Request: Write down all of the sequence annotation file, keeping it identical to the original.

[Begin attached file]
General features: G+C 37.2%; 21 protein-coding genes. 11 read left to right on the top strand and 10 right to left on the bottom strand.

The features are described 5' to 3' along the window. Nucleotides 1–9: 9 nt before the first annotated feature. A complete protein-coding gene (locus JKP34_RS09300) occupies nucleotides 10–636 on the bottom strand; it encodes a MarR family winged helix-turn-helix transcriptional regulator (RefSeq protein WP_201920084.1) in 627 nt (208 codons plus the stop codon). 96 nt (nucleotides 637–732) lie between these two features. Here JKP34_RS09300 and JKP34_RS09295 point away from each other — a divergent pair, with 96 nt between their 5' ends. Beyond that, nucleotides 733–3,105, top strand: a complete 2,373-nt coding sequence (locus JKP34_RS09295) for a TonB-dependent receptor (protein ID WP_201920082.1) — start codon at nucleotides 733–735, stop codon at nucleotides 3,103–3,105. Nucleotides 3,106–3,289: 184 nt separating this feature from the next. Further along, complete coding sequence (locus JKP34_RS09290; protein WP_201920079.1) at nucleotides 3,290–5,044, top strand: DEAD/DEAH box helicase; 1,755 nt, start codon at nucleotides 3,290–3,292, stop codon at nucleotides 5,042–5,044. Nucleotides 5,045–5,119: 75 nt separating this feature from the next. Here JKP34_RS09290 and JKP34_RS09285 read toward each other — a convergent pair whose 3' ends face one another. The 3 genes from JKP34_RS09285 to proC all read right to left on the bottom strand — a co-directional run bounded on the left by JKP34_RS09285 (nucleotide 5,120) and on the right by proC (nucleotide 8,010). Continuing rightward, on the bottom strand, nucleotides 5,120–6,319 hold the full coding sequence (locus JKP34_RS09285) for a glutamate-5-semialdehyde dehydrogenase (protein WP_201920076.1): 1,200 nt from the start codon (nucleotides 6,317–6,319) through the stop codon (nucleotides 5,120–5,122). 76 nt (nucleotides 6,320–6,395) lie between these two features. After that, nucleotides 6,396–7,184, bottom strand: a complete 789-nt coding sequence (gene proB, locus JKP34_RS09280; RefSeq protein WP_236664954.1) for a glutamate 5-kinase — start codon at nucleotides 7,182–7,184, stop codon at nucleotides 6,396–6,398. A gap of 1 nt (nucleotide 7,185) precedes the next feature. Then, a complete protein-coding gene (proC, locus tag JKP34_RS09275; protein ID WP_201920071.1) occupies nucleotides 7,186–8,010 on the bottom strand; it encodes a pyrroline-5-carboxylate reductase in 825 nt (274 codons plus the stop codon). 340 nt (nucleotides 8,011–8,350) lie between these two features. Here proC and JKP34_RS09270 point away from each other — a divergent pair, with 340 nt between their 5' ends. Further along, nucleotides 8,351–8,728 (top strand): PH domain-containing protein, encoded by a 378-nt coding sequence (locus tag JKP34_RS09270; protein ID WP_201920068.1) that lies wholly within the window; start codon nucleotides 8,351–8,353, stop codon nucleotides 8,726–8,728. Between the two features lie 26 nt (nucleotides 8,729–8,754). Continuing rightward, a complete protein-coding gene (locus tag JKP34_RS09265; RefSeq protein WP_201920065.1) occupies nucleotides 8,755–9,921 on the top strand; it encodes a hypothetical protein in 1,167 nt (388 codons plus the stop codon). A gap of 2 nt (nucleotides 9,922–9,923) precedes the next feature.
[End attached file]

General features: G+C 37.2%; 21 protein-coding genes. 11 read left to right on the top strand and 10 right to left on the bottom strand.

The features are described 5' to 3' along the window. Nucleotides 1–9: 9 nt before the first annotated feature. A complete protein-coding gene (locus JKP34_RS09300) occupies nucleotides 10–636 on the bottom strand; it encodes a MarR family winged helix-turn-helix transcriptional regulator (RefSeq protein WP_201920084.1) in 627 nt (208 codons plus the stop codon). 96 nt (nucleotides 637–732) lie between these two features. Here JKP34_RS09300 and JKP34_RS09295 point away from each other — a divergent pair, with 96 nt between their 5' ends. Beyond that, nucleotides 733–3,105, top strand: a complete 2,373-nt coding sequence (locus JKP34_RS09295) for a TonB-dependent receptor (protein ID WP_201920082.1) — start codon at nucleotides 733–735, stop codon at nucleotides 3,103–3,105. Nucleotides 3,106–3,289: 184 nt separating this feature from the next. Further along, complete coding sequence (locus JKP34_RS09290; protein WP_201920079.1) at nucleotides 3,290–5,044, top strand: DEAD/DEAH box helicase; 1,755 nt, start codon at nucleotides 3,290–3,292, stop codon at nucleotides 5,042–5,044. Nucleotides 5,045–5,119: 75 nt separating this feature from the next. Here JKP34_RS09290 and JKP34_RS09285 read toward each other — a convergent pair whose 3' ends face one another. The 3 genes from JKP34_RS09285 to proC all read right to left on the bottom strand — a co-directional run bounded on the left by JKP34_RS09285 (nucleotide 5,120) and on the right by proC (nucleotide 8,010). Continuing rightward, on the bottom strand, nucleotides 5,120–6,319 hold the full coding sequence (locus JKP34_RS09285) for a glutamate-5-semialdehyde dehydrogenase (protein WP_201920076.1): 1,200 nt from the start codon (nucleotides 6,317–6,319) through the stop codon (nucleotides 5,120–5,122). 76 nt (nucleotides 6,320–6,395) lie between these two features. After that, nucleotides 6,396–7,184, bottom strand: a complete 789-nt coding sequence (gene proB, locus JKP34_RS09280; RefSeq protein WP_236664954.1) for a glutamate 5-kinase — start codon at nucleotides 7,182–7,184, stop codon at nucleotides 6,396–6,398. A gap of 1 nt (nucleotide 7,185) precedes the next feature. Then, a complete protein-coding gene (proC, locus tag JKP34_RS09275; protein ID WP_201920071.1) occupies nucleotides 7,186–8,010 on the bottom strand; it encodes a pyrroline-5-carboxylate reductase in 825 nt (274 codons plus the stop codon). 340 nt (nucleotides 8,011–8,350) lie between these two features. Here proC and JKP34_RS09270 point away from each other — a divergent pair, with 340 nt between their 5' ends. Further along, nucleotides 8,351–8,728 (top strand): PH domain-containing protein, encoded by a 378-nt coding sequence (locus tag JKP34_RS09270; protein ID WP_201920068.1) that lies wholly within the window; start codon nucleotides 8,351–8,353, stop codon nucleotides 8,726–8,728. Between the two features lie 26 nt (nucleotides 8,729–8,754). Continuing rightward, a complete protein-coding gene (locus tag JKP34_RS09265; RefSeq protein WP_201920065.1) occupies nucleotides 8,755–9,921 on the top strand; it encodes a hypothetical protein in 1,167 nt (388 codons plus the stop codon). A gap of 2 nt (nucleotides 9,922–9,923) precedes the next feature.